In summary: A great big F U to all those Inquirer readers.
    Reply
  • tuteja1986 - Tuesday, September 30, 2008 - link

    Will it come in APG ? Reply
  • erikejw - Wednesday, October 01, 2008 - link

    "For our comparison to integrated graphics, we looked at two games: Crysis and Oblivion. These games tend to cover the spectrum fairly well from DX9 to DX10, and they tell the same story: integrated graphics suck."

    So you really beleive that casual gamers will go out and buy the 2 most demanding games released(when new). That is quite hilarious.

    A casual gamer might want to play a game someone bought them for christmas like a 3d golf game or a race game or a strategy game or even a good fps shooter, not that common for casual gamers though.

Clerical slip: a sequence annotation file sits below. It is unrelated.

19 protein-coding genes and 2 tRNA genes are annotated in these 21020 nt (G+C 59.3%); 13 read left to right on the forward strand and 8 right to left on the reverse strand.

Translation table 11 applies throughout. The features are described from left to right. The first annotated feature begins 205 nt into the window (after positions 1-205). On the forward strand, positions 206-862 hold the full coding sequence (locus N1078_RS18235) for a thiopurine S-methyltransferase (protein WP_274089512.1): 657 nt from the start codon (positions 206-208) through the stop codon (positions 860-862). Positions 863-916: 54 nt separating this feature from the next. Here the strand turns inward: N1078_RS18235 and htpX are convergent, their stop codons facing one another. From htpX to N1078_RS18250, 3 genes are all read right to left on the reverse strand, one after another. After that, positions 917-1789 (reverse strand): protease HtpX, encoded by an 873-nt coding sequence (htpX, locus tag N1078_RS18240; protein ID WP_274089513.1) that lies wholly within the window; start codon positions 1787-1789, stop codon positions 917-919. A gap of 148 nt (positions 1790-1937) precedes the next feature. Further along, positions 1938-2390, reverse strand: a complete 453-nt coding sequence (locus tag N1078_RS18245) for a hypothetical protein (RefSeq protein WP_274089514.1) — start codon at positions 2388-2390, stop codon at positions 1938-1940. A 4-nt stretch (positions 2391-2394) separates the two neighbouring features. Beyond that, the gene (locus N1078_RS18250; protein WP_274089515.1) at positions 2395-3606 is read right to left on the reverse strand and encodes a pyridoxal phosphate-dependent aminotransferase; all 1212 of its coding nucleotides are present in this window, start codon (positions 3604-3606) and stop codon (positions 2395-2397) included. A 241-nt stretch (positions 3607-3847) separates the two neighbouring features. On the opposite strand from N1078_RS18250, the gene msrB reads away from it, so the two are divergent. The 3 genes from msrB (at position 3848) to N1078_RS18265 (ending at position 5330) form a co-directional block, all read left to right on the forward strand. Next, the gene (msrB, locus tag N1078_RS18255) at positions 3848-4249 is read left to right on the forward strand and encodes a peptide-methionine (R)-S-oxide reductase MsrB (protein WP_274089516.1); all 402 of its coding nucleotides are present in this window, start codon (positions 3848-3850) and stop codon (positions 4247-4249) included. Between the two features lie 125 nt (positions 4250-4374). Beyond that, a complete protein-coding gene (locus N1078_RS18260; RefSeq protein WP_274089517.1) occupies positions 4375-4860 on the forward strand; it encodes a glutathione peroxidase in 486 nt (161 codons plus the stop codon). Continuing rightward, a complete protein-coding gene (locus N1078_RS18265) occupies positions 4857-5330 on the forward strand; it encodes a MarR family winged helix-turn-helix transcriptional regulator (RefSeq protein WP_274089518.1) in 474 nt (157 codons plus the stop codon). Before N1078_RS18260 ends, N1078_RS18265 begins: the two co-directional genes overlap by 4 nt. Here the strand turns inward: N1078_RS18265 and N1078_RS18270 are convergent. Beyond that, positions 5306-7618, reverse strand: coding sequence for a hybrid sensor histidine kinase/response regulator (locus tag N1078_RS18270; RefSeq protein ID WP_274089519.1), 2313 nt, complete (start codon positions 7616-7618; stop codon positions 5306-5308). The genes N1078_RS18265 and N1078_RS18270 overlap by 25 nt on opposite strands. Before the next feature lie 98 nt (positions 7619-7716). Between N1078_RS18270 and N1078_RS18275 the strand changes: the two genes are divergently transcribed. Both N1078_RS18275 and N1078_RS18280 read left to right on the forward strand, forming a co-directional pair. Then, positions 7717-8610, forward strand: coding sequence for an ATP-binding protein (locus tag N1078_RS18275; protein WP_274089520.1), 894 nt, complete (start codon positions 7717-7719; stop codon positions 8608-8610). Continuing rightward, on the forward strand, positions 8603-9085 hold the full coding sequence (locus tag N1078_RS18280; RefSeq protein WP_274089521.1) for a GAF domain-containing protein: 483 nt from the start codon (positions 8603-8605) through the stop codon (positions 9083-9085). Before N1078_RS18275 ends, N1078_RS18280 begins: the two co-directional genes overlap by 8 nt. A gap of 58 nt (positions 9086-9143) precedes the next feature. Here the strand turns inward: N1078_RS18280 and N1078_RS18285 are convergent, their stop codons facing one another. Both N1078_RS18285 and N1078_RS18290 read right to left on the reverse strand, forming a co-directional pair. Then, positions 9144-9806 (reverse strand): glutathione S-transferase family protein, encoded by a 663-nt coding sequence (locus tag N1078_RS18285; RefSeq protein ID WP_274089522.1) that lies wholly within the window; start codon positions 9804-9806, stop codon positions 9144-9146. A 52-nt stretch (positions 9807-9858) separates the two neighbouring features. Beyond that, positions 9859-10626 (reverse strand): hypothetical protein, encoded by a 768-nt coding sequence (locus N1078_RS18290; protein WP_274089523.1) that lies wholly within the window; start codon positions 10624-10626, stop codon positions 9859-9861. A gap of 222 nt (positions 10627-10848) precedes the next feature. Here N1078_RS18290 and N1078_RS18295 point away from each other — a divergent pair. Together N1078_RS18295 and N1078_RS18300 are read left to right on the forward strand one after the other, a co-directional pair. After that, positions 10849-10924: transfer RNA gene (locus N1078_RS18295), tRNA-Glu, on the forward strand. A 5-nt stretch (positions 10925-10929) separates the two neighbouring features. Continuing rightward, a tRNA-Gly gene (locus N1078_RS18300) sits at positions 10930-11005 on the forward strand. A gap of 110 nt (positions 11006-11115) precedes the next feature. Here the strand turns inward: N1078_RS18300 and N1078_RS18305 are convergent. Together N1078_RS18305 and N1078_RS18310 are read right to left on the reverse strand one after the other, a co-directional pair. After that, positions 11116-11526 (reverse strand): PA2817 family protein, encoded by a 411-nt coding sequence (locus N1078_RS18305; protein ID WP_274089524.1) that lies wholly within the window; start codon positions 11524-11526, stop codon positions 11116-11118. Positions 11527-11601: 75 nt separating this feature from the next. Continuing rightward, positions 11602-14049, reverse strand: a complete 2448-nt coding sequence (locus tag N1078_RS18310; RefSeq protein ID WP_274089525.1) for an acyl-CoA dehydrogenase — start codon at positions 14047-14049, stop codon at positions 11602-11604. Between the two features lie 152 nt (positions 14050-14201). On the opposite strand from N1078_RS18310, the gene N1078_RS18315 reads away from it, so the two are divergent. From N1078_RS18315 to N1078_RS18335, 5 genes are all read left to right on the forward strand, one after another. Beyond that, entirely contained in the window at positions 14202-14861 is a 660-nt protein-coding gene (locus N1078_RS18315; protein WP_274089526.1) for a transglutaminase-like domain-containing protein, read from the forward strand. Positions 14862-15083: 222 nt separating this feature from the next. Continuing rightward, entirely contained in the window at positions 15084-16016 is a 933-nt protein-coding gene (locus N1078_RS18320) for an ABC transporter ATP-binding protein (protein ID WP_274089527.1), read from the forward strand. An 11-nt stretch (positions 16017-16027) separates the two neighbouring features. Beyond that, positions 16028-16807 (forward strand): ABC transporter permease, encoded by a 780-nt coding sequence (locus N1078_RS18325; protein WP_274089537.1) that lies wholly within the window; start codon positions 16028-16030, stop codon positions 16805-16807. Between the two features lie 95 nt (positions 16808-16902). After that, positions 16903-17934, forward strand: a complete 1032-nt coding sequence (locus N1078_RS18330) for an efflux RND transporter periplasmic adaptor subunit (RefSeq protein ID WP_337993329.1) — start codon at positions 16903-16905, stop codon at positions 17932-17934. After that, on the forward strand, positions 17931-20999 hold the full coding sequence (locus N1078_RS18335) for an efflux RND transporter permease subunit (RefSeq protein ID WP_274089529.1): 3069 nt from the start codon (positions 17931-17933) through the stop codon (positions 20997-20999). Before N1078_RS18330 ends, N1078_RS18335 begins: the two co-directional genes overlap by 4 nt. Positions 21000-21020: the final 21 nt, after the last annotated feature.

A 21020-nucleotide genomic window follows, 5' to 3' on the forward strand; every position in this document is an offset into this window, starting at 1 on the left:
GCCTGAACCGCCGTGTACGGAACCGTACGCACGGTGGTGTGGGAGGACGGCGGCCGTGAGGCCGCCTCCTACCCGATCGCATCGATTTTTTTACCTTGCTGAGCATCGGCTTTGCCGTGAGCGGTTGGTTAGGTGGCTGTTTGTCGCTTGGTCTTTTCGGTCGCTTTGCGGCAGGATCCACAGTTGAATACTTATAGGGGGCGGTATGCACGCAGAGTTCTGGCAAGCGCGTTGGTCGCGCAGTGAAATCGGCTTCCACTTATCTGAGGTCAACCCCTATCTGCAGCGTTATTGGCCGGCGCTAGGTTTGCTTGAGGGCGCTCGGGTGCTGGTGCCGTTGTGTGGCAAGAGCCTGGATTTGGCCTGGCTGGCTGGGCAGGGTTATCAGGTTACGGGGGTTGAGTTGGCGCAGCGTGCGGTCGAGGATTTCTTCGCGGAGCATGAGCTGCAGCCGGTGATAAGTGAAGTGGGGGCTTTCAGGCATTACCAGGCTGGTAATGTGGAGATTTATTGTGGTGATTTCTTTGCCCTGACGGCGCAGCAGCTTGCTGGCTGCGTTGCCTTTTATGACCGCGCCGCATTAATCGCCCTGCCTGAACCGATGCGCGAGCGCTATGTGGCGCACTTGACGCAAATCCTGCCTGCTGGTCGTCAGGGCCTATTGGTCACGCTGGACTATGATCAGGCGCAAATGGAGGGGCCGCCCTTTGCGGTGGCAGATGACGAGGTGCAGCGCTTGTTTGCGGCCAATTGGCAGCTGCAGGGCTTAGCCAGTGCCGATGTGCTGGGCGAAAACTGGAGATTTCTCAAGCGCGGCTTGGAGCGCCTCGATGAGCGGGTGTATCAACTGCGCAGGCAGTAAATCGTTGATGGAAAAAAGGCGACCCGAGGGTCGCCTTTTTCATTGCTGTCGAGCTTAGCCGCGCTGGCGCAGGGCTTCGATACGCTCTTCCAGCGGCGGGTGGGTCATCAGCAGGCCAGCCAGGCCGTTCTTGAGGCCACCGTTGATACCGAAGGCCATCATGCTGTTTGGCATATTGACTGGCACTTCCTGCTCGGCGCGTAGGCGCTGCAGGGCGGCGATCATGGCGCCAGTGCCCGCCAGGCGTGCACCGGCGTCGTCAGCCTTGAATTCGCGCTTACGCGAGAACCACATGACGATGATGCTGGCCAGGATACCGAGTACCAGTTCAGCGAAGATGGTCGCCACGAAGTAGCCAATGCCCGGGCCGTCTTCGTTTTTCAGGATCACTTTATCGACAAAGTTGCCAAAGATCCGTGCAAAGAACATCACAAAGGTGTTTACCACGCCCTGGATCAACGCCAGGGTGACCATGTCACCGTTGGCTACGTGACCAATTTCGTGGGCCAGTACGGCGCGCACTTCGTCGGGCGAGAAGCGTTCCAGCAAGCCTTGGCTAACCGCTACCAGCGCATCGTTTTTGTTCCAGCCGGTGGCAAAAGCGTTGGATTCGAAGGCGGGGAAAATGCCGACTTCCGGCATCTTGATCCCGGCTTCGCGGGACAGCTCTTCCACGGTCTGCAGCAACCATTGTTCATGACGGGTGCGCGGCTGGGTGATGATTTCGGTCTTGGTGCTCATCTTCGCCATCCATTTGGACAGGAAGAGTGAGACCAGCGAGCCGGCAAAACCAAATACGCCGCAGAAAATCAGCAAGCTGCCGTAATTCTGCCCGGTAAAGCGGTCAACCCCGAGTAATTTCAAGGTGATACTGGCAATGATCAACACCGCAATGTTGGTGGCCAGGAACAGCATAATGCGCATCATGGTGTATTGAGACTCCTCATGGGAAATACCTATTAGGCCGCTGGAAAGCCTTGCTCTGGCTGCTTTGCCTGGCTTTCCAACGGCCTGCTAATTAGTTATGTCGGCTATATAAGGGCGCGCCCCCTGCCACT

Why not compare those games instead of picking out crysis, hell, even last generation 500$ card have problems with that game.

    How about making a comparison of "normal" games and see what resolution you can play them. Who cares if you get 4 or 7 fps in Crysis with 2 different IGP solutions. I wan't to know if I can play a game at all and in what resolution.

    Of course IGP solutions is worthless for hardcore gamers, noone will claim anything else.However a good reviewer will have the ability to look beyond his own needs.

    IGP are supposed to be slower than discrete cards, that doesn't make them worthless.



    Reply
  • erikejw - Wednesday, October 01, 2008 - link

    I was mostly wrong here.
    I didn't even care to read the end before I wrote my response.

    I read the other review for a few days ago that the Shrimp did and this is directed towards that article and I thought you would do the same.

    You used a weird choice of games but you did put in settings that made the games playable and you compared resolutions that would make the game playable, hats off for that.
    Reply